It sounds to me like Shaver's ideas were, by Palmer's interpretation, a kind of Unified Field Theory of all Fortean phenomena, old and new. And though there weren't any flying saucers when this issue went to print, Palmer anticipated not only sightings of extraterrestrial spacecraft but also the existence of superior alien beings, human abductions by these beings, and even the aliens' interest in geology. The coming of the saucers must have been the greatest thing that ever happened to Ray Palmer. He was primed and ready, and when the chance of a lifetime presented itself, he took his best shot. The question remains, though, did Palmer sense that the Shaver Mystery was running its course or wearing out its welcome? We may never know, but in flying saucers Palmer found--and made--the next big thing. And not just big but huge. He must have been on cloud nine after the first summer of flying saucers, and it showed, for he thereafter devoted himself to them and to all related Fortean phenomena, which is to say, by John Keel's concept of a superspectrum, all phenomena.

Finally, think what you will of Palmer and Shaver, that's a great science fiction cover by Robert Gibson Jones.

Other Worlds Science Stories, November 1949. In late 1949, Raymond Palmer had one foot in Ziff-Davis and one foot out the door. He was still the credited editor of Amazing Stories and Fantastic Adventures, but he was also involved with Clark Publishing Company and its new magazine of Forteana, Fate. Then, in November of that year, Clark Publishing put out the first issue of Other Worlds Science Stories. The cover story was "The Fall of Lemuria" by Richard S. Shaver, and there was still more Shaver Mystery content inside. But this was 1949, about to become 1950, and the Shaver Mystery was about through. The title "The Fall of Lemuria" is ironic considering how high the whole thing had gone and now how far it had fallen. Palmer and Shaver may have tried to keep the Shaver Mystery alive, but having come from the fringes, it could only go back again to the fringes. Flying saucers were literally taking off. So were other titles and ideas, including The Magazine of Fantasy and Science Fiction, first published in the fall of 1949. (The first issue, entitled The Magazine of Fantasy, came out in October 1949 on the occasion of the 100th anniversary of the death of Edgar Allan Poe.) Note the breaking down of barriers in the title: this was a magazine of fantasy and science fiction. More breaking down of barriers or blurring of lines happened in May 1950 when John W. Campbell, Jr., published "Dianetics: The Evolution of a Science" in Astounding Science Fiction.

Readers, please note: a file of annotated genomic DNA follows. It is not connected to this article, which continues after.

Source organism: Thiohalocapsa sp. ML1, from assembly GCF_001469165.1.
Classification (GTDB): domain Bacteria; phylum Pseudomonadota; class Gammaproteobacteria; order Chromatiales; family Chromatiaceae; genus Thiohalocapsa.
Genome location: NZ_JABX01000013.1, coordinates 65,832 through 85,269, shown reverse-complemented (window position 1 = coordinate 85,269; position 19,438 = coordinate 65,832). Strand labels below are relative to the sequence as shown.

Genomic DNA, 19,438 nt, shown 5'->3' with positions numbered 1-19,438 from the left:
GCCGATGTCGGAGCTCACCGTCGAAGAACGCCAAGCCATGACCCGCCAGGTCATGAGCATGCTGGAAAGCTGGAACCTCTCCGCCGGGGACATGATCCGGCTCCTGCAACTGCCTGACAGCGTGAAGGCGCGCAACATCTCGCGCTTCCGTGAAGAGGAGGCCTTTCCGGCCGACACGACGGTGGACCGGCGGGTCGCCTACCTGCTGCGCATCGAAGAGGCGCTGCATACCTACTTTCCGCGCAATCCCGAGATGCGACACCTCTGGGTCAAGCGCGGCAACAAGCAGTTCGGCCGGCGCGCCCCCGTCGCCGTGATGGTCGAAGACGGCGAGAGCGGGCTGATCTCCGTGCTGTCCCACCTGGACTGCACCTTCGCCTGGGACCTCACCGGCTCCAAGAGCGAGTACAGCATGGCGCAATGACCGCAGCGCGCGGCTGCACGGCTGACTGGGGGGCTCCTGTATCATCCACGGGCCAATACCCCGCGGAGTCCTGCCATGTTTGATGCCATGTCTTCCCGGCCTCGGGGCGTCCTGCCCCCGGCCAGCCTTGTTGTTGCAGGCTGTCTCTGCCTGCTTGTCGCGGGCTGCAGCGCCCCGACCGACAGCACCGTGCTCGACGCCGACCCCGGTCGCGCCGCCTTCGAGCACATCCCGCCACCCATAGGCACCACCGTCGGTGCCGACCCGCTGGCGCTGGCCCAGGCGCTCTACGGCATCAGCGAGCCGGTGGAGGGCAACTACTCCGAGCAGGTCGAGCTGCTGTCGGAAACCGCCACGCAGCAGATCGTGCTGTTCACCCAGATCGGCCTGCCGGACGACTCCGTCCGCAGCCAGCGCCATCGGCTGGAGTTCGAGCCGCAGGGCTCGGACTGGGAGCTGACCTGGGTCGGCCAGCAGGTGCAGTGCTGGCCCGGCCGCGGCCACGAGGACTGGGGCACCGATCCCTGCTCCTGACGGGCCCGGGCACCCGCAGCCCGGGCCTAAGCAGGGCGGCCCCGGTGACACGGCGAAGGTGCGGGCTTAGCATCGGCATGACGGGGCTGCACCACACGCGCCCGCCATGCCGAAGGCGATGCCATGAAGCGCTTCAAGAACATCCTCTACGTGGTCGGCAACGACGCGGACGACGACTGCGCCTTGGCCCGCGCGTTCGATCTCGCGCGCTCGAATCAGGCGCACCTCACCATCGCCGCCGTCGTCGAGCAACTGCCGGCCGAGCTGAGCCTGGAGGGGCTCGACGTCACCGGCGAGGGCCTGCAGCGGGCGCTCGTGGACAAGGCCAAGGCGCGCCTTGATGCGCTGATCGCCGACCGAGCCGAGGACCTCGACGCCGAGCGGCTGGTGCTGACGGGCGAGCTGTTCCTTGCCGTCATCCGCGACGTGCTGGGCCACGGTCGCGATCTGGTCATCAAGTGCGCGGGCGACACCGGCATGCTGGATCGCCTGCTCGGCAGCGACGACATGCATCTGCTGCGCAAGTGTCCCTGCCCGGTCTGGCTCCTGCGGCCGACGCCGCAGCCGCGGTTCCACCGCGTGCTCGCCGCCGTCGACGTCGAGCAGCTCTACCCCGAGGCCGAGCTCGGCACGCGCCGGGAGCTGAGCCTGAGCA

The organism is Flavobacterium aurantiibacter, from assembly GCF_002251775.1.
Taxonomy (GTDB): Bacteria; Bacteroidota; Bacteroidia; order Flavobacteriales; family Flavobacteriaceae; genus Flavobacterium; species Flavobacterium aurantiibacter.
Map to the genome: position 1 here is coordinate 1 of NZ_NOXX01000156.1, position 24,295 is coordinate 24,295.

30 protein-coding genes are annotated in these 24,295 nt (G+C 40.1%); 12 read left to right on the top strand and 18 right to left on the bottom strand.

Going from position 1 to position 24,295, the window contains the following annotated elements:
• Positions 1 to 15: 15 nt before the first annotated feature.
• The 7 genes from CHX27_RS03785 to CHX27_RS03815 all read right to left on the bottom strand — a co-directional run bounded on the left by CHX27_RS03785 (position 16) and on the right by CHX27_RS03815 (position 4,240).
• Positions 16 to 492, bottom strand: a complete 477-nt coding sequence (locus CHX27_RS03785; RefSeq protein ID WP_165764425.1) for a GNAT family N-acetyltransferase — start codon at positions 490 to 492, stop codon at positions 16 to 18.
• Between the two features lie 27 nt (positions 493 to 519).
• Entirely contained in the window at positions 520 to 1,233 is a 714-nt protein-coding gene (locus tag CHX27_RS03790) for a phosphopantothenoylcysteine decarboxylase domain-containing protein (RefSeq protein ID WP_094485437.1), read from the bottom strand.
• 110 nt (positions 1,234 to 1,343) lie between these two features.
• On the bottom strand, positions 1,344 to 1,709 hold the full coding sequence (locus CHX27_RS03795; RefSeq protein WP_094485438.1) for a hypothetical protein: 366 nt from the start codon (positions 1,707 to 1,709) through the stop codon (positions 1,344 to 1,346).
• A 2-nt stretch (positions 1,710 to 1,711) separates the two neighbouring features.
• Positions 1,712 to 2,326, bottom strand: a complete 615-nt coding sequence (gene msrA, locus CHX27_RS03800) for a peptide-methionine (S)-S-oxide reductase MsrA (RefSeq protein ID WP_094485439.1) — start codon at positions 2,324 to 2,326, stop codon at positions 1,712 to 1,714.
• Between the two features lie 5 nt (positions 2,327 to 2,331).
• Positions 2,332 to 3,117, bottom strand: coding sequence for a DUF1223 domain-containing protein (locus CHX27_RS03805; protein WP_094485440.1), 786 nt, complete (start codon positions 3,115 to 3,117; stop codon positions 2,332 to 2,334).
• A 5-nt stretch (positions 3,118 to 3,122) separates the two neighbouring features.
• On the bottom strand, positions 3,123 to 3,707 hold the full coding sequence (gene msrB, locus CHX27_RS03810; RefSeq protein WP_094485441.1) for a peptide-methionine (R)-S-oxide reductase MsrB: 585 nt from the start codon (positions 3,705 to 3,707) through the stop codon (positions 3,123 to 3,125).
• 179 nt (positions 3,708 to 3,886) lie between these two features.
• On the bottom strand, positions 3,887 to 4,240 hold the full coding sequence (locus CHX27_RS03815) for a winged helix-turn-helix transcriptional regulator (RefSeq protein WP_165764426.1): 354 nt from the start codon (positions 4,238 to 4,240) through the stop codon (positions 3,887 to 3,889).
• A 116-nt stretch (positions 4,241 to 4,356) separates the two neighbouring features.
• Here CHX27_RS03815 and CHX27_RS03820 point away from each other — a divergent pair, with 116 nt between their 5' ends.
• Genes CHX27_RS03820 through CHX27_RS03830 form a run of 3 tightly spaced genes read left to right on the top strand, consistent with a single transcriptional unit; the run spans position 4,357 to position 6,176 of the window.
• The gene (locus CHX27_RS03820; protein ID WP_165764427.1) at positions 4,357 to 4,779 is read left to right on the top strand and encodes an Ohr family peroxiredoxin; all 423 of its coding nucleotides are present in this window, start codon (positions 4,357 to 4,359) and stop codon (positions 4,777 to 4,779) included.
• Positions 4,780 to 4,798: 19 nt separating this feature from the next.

Amazing Stories, April 1957. By John Keel's estimation, Raymond A. Palmer was the man who invented flying saucers. I won't argue. Nevertheless, Amazing Stories did not print a flying saucer cover until this one in April 1957, almost ten years after the first sighting. The cover artist was Edward Valigursky, who was always so good with gadgets, machinery, and vehicles. The theme of beings from outer space abducting or harvesting human beings came more or less in a straight line from Charles Fort, who wrote, "The Earth is a farm, we are someone else's property," and, "I think we're property." Remember, too, Palmer's line from the Shaver Mystery special issue: "Titans, living far away in space, or other people like them, still visit earth in space ships, kidnap people . . . ."

Amazing Stories, October 1957. Raymond Palmer was out as editor at Ziff-Davis after December 1949, and Howard Browne, the man who had thrown Richard Shaver's original letter in the trash, was in. During Browne's tenure, Shaver had only a couple of credits in Amazing Stories. One was "Historical Aspects of the Saucers," an article from October 1957. The magazine's second flying saucer cover was done by Edward Valigursky. Note Gray Barker's byline on the cover, too, plus the exclamation points!!

Original text copyright 2018 Terence E. Hanley